Heptares solves first X-ray structure of Family B GPCR, but full details not yet public
Sep17

Heptares solves first X-ray structure of Family B GPCR, but full details not yet public

In what might be the year's biggest molecular teaser, Heptares Therapeutics has announced that it has solved the first X-ray crystal structure of a G-protein coupled receptor in the Family B subclass. The work provides the first structural insights into a protein family that includes sought-after drug targets such as GLP-1 for diabetes and CGRP for migraine. Largely because of that drug discovery relevance, however, Heptares is choosing to keep its structure somewhat close to the vest. Officials presented views of the structure, of a GPCR called Corticotropin Releasing Factor (CRF-1) receptor, at conferences on Friday and Monday. But Heptares CEO Malcolm Weir says his team has no immediate plans to publish the structure or to deposit coordinates into the repository known as the Protein Data Bank. The structure, Weir says, is another success for Heptares' GPCR stabilizing technology, StaR. The technique involves targeted mutations that help to trap a GPCR in a single biologically-relevant state. In the case of CRF-1, Weir says, the stabilized receptor is captured in the "off" state. The structure itself, which is at a resolution of 3 Ångstroms, has the 7-helix membrane-spanning structure typical of GPCRs. However, CRF-1's architecture is rather different from receptors in Family A, the only GPCR family for which X-ray structures had been available until now, Weir says. "The overall shape of the receptor looks different, the orientation of the helices looks different, and there are detailed differences within helices that are at analogous positions in Family A receptors," he says. He notes that there are differences in helices 6 and 7, which undergo important motions during GPCR activation. "This is an important breakthrough, although fine details of the structure and release of coordinates may still be some time away," says Monash University's Patrick Sexton, an expert in Family B GPCRs who was at Friday's talk. The structure, he says, confirmed researchers' expectations that the major differences in membrane-spanning helices between Family A and Family B receptors would occur on the extracellular side. "There was a very open and relatively deep extracellular binding pocket, with the receptor having a 'V' shaped appearance," he says. This open pocket likely contributes to medicinal chemists' difficulties obtaining high affinity small molecule ligands for Family B receptors, he suggests. That open pocket might be involved in another Family B GPCR mystery, according to Roger Sunahara, also in attendance Friday, who studies GPCRs' molecular mechanisms at the University of Michigan, Ann Arbor. All Family B GPCRs, including CRF-1, have a large domain at their amino-terminus that contains large portions of their ligand binding sites. That domain was not included in this structure, he says, but...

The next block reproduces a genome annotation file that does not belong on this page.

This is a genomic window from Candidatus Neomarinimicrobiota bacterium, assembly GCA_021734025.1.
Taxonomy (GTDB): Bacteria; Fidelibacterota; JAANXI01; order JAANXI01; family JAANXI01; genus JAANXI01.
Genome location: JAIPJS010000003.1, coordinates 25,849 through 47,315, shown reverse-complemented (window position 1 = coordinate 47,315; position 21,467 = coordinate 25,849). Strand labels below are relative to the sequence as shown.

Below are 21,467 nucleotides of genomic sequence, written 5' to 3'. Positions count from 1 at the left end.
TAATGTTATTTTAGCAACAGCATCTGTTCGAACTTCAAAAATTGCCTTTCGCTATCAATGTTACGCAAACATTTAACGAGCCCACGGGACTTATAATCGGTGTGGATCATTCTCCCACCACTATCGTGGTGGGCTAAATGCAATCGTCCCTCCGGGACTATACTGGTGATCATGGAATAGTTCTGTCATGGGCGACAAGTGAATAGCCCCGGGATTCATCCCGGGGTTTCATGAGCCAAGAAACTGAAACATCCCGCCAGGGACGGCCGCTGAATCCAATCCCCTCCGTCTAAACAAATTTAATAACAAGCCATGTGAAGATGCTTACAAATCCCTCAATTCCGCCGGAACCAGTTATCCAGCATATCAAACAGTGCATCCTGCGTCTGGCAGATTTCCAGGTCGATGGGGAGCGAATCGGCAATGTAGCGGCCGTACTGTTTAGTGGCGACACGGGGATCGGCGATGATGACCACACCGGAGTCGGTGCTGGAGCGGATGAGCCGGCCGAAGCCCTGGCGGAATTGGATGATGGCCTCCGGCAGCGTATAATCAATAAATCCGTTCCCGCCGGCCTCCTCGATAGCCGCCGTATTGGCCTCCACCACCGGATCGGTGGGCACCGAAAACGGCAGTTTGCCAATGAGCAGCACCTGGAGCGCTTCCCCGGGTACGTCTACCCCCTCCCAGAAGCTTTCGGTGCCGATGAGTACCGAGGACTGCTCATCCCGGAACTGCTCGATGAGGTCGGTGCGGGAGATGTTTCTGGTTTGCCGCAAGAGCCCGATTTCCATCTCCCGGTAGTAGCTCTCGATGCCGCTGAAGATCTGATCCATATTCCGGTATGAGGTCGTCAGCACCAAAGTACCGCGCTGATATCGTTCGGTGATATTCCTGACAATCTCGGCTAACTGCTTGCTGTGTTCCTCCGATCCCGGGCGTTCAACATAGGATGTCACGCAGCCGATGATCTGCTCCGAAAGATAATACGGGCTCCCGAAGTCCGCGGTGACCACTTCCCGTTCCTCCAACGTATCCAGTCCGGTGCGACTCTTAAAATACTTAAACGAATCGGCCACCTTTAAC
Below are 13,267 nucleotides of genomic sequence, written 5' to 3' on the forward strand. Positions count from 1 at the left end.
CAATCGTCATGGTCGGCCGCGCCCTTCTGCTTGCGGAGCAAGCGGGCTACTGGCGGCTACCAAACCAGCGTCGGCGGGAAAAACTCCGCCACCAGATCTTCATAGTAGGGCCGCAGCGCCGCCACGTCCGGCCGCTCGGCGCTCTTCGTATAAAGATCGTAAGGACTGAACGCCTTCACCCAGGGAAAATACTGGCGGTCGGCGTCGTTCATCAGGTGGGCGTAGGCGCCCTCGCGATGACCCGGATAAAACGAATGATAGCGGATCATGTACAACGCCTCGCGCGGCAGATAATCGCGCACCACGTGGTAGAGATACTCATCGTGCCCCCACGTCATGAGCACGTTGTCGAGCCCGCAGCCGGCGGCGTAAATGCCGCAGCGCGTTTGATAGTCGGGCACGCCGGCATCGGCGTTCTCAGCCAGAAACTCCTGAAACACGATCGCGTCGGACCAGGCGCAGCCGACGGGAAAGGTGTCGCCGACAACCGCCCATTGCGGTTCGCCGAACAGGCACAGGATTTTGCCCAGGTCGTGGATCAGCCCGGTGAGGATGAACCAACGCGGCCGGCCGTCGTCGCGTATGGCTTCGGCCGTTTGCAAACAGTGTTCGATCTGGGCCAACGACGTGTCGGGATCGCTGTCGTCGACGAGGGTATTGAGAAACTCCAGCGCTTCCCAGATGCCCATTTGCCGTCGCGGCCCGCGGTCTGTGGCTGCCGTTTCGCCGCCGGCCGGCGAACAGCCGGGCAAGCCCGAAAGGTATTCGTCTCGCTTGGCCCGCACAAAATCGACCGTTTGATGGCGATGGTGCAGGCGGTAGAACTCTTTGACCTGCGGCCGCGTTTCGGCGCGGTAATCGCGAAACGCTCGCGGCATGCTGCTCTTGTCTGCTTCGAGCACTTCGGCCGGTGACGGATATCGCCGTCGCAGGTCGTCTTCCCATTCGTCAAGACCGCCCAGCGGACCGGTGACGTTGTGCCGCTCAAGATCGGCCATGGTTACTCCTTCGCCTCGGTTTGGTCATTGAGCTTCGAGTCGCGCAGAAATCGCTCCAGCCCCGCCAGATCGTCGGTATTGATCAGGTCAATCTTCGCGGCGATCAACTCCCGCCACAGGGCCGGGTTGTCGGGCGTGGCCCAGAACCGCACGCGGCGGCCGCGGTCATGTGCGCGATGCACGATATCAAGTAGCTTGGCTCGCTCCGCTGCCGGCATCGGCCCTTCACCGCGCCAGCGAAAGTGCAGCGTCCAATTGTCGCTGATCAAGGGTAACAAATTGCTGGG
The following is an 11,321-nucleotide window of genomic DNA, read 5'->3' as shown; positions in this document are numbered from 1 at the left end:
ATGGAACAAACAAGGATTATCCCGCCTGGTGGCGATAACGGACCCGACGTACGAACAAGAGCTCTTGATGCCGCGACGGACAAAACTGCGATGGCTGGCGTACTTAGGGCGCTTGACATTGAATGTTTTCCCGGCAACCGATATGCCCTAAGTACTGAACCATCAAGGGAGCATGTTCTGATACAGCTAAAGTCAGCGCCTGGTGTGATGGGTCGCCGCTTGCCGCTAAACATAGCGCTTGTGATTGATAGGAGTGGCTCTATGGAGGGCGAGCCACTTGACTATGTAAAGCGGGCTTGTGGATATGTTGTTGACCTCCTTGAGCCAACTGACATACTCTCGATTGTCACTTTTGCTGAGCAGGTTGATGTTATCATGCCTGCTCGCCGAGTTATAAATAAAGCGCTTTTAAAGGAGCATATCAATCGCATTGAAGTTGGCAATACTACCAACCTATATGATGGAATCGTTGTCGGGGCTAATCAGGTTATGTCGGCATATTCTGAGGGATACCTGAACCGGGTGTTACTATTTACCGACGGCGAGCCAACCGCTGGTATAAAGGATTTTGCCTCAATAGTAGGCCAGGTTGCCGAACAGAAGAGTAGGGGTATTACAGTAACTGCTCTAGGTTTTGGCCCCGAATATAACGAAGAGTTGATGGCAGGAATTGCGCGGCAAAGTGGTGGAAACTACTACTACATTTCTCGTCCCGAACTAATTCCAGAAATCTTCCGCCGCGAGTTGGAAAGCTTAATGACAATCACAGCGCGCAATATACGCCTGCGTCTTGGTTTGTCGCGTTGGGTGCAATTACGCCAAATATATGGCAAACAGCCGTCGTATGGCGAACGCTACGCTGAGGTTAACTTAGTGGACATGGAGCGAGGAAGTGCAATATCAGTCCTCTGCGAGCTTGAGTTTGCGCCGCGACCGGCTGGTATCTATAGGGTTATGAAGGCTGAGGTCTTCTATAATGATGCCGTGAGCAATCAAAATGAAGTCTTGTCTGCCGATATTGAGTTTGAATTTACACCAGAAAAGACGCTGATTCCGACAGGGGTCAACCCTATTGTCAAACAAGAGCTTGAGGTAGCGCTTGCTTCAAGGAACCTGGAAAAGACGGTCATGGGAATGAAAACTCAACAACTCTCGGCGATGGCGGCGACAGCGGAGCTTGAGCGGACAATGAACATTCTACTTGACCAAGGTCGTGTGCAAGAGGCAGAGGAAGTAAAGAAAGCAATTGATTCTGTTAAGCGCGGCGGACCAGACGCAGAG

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Takeda’s Diabetes Drug Candidate TAK-875 In Phase III Trials
Oct19

Takeda’s Diabetes Drug Candidate TAK-875 In Phase III Trials